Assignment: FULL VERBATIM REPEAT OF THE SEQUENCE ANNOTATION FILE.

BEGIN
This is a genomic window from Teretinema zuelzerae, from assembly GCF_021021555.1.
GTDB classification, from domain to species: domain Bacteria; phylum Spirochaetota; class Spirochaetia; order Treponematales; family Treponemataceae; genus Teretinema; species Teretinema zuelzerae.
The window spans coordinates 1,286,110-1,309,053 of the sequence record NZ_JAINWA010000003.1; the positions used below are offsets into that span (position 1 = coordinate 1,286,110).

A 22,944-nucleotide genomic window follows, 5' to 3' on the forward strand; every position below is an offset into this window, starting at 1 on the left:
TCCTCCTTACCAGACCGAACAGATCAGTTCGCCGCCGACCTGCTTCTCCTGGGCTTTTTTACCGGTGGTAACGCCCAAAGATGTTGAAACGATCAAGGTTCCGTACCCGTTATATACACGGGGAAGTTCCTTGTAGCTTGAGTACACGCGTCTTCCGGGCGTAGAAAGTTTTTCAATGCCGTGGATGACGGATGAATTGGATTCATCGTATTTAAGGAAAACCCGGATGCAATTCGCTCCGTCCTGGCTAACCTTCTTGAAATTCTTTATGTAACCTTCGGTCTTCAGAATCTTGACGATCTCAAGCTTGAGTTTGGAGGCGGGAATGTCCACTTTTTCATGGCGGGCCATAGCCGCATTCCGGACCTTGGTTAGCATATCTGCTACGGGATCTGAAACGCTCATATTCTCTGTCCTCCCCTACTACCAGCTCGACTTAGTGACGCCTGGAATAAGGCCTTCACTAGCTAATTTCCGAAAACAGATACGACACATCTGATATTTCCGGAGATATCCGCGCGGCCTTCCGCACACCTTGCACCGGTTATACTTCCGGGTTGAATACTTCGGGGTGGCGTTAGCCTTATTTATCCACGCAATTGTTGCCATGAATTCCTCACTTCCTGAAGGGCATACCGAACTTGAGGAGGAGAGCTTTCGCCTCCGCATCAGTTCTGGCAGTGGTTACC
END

This is a genomic window from Teretinema zuelzerae, from assembly GCF_021021555.1.
GTDB classification, from domain to species: domain Bacteria; phylum Spirochaetota; class Spirochaetia; order Treponematales; family Treponemataceae; genus Teretinema; species Teretinema zuelzerae.
The window spans coordinates 1,286,110-1,309,053 of the sequence record NZ_JAINWA010000003.1; the positions used below are offsets into that span (position 1 = coordinate 1,286,110).

A 22,944-nucleotide genomic window follows, 5' to 3' on the forward strand; every position below is an offset into this window, starting at 1 on the left:
TCCTCCTTACCAGACCGAACAGATCAGTTCGCCGCCGACCTGCTTCTCCTGGGCTTTTTTACCGGTGGTAACGCCCAAAGATGTTGAAACGATCAAGGTTCCGTACCCGTTATATACACGGGGAAGTTCCTTGTAGCTTGAGTACACGCGTCTTCCGGGCGTAGAAAGTTTTTCAATGCCGTGGATGACGGATGAATTGGATTCATCGTATTTAAGGAAAACCCGGATGCAATTCGCTCCGTCCTGGCTAACCTTCTTGAAATTCTTTATGTAACCTTCGGTCTTCAGAATCTTGACGATCTCAAGCTTGAGTTTGGAGGCGGGAATGTCCACTTTTTCATGGCGGGCCATAGCCGCATTCCGGACCTTGGTTAGCATATCTGCTACGGGATCTGAAACGCTCATATTCTCTGTCCTCCCCTACTACCAGCTCGACTTAGTGACGCCTGGAATAAGGCCTTCACTAGCTAATTTCCGAAAACAGATACGACACATCTGATATTTCCGGAGATATCCGCGCGGCCTTCCGCACACCTTGCACCGGTTATACTTCCGGGTTGAATACTTCGGGGTGGCGTTAGCCTTATTTATCCACGCAATTGTTGCCATGAATTCCTCACTTCCTGAAGGGCATACCGAACTTGAGGAGGAGAGCTTTCGCCTCCGCATCAGTTCTGGCAGTGGTTACC